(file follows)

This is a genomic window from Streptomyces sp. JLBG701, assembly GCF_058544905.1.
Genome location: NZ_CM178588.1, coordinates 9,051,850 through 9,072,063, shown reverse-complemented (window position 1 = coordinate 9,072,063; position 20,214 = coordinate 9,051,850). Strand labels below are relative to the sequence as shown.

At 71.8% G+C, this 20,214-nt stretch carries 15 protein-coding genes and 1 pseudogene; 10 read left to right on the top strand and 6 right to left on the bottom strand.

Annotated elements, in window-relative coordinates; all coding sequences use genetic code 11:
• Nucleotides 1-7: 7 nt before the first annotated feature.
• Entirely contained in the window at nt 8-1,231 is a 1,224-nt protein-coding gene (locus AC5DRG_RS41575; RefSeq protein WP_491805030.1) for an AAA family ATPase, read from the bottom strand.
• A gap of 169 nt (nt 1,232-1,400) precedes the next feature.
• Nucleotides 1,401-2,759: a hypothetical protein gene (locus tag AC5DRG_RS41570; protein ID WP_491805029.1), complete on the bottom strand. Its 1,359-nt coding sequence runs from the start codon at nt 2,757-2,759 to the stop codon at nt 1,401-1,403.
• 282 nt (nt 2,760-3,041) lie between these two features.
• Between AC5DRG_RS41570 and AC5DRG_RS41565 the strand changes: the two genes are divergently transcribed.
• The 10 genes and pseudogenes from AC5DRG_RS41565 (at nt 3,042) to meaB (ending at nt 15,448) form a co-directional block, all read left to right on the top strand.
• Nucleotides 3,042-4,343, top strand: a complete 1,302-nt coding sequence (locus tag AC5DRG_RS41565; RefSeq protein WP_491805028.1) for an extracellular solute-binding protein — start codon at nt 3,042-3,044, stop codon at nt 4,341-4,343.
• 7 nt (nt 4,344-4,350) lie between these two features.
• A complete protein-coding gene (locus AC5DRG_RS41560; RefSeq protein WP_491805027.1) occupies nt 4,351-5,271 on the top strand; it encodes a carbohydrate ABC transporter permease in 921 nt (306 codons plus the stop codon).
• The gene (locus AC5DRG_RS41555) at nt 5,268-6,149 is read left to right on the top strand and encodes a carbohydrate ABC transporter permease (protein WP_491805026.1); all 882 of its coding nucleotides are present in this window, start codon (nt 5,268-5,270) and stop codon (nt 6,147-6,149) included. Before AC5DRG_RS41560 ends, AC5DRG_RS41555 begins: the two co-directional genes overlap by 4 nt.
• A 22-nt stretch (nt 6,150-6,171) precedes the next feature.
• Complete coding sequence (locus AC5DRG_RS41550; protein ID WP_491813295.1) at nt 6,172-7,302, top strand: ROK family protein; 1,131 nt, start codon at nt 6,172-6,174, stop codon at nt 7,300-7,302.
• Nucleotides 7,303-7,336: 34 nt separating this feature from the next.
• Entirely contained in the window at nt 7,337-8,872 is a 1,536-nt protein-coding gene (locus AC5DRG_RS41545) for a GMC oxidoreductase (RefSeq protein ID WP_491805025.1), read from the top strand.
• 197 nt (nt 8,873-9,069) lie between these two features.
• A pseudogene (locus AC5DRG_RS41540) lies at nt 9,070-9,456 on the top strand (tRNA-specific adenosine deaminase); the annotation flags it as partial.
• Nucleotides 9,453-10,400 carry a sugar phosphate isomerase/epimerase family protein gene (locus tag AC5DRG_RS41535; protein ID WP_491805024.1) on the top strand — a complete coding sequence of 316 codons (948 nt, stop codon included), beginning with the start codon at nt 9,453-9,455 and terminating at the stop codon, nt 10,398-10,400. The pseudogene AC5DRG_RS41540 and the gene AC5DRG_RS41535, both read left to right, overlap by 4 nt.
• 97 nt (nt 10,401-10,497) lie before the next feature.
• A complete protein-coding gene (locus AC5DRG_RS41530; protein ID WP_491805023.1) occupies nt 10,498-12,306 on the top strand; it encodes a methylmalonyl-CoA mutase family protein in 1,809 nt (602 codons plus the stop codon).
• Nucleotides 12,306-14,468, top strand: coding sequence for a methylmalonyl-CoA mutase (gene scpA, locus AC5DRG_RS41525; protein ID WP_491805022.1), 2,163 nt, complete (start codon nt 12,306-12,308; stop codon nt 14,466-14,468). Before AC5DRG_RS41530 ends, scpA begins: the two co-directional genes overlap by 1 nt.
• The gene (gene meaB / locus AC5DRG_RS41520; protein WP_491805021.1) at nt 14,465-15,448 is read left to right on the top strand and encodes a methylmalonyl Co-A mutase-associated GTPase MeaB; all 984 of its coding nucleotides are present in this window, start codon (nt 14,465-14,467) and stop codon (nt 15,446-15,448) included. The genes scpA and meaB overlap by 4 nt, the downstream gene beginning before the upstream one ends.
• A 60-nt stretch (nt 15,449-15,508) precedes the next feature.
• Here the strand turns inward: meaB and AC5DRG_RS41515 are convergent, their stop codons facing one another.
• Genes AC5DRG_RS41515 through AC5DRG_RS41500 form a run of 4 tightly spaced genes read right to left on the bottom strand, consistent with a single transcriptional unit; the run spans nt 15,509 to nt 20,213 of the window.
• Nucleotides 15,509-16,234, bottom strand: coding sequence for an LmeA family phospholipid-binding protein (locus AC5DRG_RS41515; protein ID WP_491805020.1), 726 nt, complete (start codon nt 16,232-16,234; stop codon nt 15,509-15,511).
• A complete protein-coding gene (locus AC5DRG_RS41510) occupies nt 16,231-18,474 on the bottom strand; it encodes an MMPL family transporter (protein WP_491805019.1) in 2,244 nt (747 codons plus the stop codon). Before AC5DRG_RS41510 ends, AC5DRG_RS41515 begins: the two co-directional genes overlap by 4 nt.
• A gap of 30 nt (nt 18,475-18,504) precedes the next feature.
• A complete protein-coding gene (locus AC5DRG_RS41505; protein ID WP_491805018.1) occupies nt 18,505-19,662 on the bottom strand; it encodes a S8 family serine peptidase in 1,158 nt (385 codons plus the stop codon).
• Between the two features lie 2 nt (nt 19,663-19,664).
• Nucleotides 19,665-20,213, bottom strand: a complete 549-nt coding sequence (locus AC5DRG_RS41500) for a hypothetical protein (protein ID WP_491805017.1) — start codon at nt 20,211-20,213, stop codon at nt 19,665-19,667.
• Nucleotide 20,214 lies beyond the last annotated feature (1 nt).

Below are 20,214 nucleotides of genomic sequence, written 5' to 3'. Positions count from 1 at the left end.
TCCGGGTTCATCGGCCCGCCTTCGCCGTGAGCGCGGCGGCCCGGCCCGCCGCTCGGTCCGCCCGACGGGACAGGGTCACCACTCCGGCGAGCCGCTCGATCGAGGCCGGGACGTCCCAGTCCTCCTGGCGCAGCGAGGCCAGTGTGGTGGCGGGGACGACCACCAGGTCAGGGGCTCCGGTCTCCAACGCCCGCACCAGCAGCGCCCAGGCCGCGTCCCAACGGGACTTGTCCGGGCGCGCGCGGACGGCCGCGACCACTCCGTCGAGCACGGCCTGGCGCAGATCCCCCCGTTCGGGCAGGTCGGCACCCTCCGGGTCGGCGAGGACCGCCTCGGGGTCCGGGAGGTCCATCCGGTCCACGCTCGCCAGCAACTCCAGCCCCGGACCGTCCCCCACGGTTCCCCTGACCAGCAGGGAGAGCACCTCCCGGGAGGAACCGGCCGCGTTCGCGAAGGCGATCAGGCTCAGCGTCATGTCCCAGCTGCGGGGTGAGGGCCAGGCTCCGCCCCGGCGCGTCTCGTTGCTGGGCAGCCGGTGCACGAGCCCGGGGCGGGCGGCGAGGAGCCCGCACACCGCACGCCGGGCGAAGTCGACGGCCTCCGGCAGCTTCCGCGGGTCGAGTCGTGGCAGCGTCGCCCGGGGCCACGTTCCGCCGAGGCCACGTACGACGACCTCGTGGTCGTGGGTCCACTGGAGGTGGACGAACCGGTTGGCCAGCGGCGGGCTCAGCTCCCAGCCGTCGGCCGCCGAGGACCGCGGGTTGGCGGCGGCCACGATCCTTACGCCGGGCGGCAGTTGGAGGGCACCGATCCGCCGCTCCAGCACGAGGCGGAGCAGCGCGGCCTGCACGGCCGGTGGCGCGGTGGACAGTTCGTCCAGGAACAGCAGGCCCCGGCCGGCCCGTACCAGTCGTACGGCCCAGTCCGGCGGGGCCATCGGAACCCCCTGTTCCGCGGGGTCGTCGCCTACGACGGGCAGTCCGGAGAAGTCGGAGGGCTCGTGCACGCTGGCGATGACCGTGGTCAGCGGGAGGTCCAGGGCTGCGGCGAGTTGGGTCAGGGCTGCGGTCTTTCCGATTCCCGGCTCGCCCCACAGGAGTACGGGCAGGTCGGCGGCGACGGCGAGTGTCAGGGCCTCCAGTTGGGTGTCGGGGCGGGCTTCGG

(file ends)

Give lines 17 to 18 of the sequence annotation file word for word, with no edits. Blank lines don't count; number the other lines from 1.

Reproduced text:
• Complete coding sequence (locus AC5DRG_RS41550; protein ID WP_491813295.1) at nt 6,172-7,302, top strand: ROK family protein; 1,131 nt, start codon at nt 6,172-6,174, stop codon at nt 7,300-7,302.
• Nucleotides 7,303-7,336: 34 nt separating this feature from the next.